To me, the audio sounded like "MURES antiqui sunt plurimi," There are very many ancient mice (like Horace's town mouse and country mouse, for example!).
I guess it's supposed to be MORES antiqui, there are many (or "very many"--how about "quite a lot of", in English) ancient customs.
"The ancient customs are very many"? What non-English brain thought up that abomination of a sentence? I tried "The old customs are very numerous", which is a little inaccurate, and still clunky. On reflection, I think this is definitely a case where the tried and tested "there is/are" applies: "There are very many old customs".
We've got to keep the plūrimī as the predicate adjective (the one that 'comes after are ') and antīquī as the attributive adjective (the one that 'already belongs' to mōrēs ).
How about, "The ancient customs are extremely numerous" ? (anything but "very many," I agree!)
I completely agree with you. The difference between adjectives used attributively or predicatively is an important one which is why Duo's literal translation of this sentence is correct. Still, this is a tricky issue because Duolingo doesn't provide any grammatical information and is essentialy simply an vocabulary training app.
But we're talking about the English translation, NOT the sentence structure of the Latin. We get it! We get why the words are in that order, but "There are very many ancient customs" is EXACTLY THE SAME MEANING as "the ancient customs are very many", but the latter is not how you actually speak English. So there is NO reason why the correct TRANSLATION of this cannot be "there are very many ancient customs". This is why people are annoyed at this. At least add BOTH translations as correct answers.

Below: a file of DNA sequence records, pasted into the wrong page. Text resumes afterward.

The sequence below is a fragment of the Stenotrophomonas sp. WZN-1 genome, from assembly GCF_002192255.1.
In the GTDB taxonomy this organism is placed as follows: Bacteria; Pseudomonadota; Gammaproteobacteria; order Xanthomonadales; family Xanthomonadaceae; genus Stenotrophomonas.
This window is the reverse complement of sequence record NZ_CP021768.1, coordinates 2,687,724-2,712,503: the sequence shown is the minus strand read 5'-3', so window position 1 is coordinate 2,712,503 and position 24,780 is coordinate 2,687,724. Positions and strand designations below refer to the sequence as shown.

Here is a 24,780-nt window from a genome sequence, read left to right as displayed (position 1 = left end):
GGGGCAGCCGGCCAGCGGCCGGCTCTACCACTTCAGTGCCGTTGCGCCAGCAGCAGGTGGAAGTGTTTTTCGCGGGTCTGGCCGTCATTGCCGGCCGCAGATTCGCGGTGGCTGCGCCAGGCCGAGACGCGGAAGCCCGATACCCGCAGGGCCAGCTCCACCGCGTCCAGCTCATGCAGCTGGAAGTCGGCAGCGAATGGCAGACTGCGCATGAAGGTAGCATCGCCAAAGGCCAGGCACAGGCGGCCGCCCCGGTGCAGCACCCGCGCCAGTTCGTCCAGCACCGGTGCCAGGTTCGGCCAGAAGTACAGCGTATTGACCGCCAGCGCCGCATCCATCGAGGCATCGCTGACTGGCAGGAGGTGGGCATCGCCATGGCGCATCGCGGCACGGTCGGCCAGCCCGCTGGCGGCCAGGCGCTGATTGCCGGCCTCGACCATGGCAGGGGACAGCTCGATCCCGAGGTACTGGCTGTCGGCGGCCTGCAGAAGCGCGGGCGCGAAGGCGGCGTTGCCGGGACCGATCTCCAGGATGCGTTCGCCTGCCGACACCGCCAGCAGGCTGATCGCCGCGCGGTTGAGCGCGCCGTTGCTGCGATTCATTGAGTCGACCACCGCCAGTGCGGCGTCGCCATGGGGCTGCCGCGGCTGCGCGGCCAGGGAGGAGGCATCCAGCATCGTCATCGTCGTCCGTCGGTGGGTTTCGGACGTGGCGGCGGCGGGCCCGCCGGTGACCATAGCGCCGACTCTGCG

I suppose that they would want the sentence Sunt plūrimī mōrēs antīquī for your translation; i.e., with the verb "to be" (Sunt ) starting the sentence.
Notice that, in Duo's sentence, the subject (mōrēs antīquī) and its complement (the adj. plūrimī) are "separated" by the verb.
It seems like a minor difference to me, but ... perhaps it's 'different enough' ?
"Old habits are very many" I had... = error. What about "There are very many old habits". I get now that it ought to be "customs", but what about mores = character (sing.)? That would be something like "There is a lot of old character", as in when describing a classic sword and sandals flick?